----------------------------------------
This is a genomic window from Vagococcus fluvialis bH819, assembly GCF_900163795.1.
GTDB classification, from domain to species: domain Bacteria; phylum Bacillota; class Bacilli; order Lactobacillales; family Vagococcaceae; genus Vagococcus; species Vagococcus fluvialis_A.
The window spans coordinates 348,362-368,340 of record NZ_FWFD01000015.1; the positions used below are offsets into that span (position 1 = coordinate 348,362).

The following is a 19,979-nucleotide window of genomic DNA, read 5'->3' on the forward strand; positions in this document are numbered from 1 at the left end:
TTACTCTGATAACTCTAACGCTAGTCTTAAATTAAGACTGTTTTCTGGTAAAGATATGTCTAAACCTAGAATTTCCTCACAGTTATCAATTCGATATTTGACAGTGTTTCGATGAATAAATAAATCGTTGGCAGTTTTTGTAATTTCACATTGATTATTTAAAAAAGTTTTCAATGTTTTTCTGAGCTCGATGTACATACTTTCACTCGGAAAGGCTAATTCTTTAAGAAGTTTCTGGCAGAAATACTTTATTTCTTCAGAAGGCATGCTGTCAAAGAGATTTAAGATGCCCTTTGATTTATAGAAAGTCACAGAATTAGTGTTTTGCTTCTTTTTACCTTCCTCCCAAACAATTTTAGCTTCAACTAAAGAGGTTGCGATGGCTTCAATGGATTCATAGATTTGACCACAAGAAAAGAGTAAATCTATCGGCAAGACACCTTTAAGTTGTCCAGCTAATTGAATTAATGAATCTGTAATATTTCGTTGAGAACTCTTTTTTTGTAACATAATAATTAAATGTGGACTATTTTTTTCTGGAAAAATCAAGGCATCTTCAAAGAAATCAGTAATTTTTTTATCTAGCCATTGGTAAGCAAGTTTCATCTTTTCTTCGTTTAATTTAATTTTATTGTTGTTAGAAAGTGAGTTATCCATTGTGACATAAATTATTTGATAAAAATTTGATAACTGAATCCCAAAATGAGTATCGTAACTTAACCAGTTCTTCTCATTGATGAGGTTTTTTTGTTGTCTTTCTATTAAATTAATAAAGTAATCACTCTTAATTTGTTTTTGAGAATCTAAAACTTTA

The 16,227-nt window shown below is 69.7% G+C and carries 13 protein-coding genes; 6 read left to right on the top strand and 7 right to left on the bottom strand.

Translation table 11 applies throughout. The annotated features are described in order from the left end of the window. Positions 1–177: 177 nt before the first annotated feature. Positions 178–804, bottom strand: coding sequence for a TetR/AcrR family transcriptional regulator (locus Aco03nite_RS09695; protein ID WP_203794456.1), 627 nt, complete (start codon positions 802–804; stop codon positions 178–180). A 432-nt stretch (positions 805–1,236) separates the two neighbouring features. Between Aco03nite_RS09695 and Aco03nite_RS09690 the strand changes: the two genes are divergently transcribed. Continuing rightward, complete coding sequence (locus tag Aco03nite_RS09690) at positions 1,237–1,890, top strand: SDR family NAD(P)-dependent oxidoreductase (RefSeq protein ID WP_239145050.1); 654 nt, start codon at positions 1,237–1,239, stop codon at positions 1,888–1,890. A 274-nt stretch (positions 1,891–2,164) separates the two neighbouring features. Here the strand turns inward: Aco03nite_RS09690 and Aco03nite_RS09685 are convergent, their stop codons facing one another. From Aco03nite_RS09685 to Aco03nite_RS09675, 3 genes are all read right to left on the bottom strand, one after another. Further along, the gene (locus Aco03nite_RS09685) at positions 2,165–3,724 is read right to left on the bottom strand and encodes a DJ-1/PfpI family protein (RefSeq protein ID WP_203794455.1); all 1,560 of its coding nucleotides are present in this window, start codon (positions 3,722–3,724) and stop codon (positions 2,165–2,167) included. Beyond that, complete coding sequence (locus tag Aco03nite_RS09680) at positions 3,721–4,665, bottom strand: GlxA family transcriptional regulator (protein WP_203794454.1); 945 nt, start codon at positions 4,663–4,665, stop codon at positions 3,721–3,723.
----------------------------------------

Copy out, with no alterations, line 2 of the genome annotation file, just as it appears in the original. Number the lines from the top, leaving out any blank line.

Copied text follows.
GTDB classification, from domain to species: domain Bacteria; phylum Bacillota; class Bacilli; order Lactobacillales; family Vagococcaceae; genus Vagococcus; species Vagococcus fluvialis_A.